The second line.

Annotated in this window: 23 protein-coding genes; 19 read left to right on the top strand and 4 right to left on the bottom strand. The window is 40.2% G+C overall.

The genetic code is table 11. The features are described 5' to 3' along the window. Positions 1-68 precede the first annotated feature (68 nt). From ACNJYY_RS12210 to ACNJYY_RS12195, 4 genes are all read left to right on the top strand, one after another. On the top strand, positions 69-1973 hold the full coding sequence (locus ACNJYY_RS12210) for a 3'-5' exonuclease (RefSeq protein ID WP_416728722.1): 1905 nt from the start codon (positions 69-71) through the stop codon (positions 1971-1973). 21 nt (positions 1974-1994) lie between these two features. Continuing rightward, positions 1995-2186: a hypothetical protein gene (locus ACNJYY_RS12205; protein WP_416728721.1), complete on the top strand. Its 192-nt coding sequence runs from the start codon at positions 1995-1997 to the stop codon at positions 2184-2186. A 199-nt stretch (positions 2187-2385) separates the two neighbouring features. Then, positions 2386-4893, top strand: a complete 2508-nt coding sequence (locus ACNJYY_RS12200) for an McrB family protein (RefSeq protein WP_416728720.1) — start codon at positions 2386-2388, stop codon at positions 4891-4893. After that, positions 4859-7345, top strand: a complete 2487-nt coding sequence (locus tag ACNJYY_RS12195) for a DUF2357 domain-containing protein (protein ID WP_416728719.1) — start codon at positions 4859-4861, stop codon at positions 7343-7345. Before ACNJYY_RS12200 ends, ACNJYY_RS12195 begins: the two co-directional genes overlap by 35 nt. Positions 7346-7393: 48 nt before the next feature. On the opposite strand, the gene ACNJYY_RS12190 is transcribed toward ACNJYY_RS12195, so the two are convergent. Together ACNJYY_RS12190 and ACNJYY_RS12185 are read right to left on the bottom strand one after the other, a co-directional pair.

Some clarification and by that I mean a brief history lesson… second lines date back to an old jazz funeral tradition originating in 1783 when African slaves taking a page from their history came together in New Orleans to form the first Social (aide) and Pleasure Club. These clubs were designed to reflect the concept of tribal society, the idea that if a member of a club was in need or died, the rest of the club would come together to support that member and their family. It’s basically the idea of coming together, especially in times of need, for the collective good. These clubs initially provided loans, assistance, legal counsel and a means of “education”, meaning reading, writing and learning skilled trades. As mentioned, inevitably there would be deaths in these clubs, and acting as one of the first forms of “insurance” the clubs would come together to pay for funeral costs and put on jazz funerals. In the late 1890s brass bands began to emerge in these communities as musical instruments had become more accessible and so often these bands were asked to play at said funerals. When the church service was over and the march of the mourners began from the church to the cemetery these bands would play slow, sad funeral dirges to reflect the struggles and hardships of life. However, on the way back the music would become more upbeat breaking out into highly spirited tunes symbolizing the dismissal and interment of the physical body and of the spiritual bodies release into heaven. This is when the second line would show up… friends, relatives and acquaintances would follow along dancing with abandon. Fast forwarding, at this point in history the parades have become more of a preservation of cultural heritage and a bonding agent for communities more than anything else. So every Sunday a different neighbourhood throws one of these parades and everyone is welcome to join in. I know I can’t think of a better way to spend a Sunday afternoon.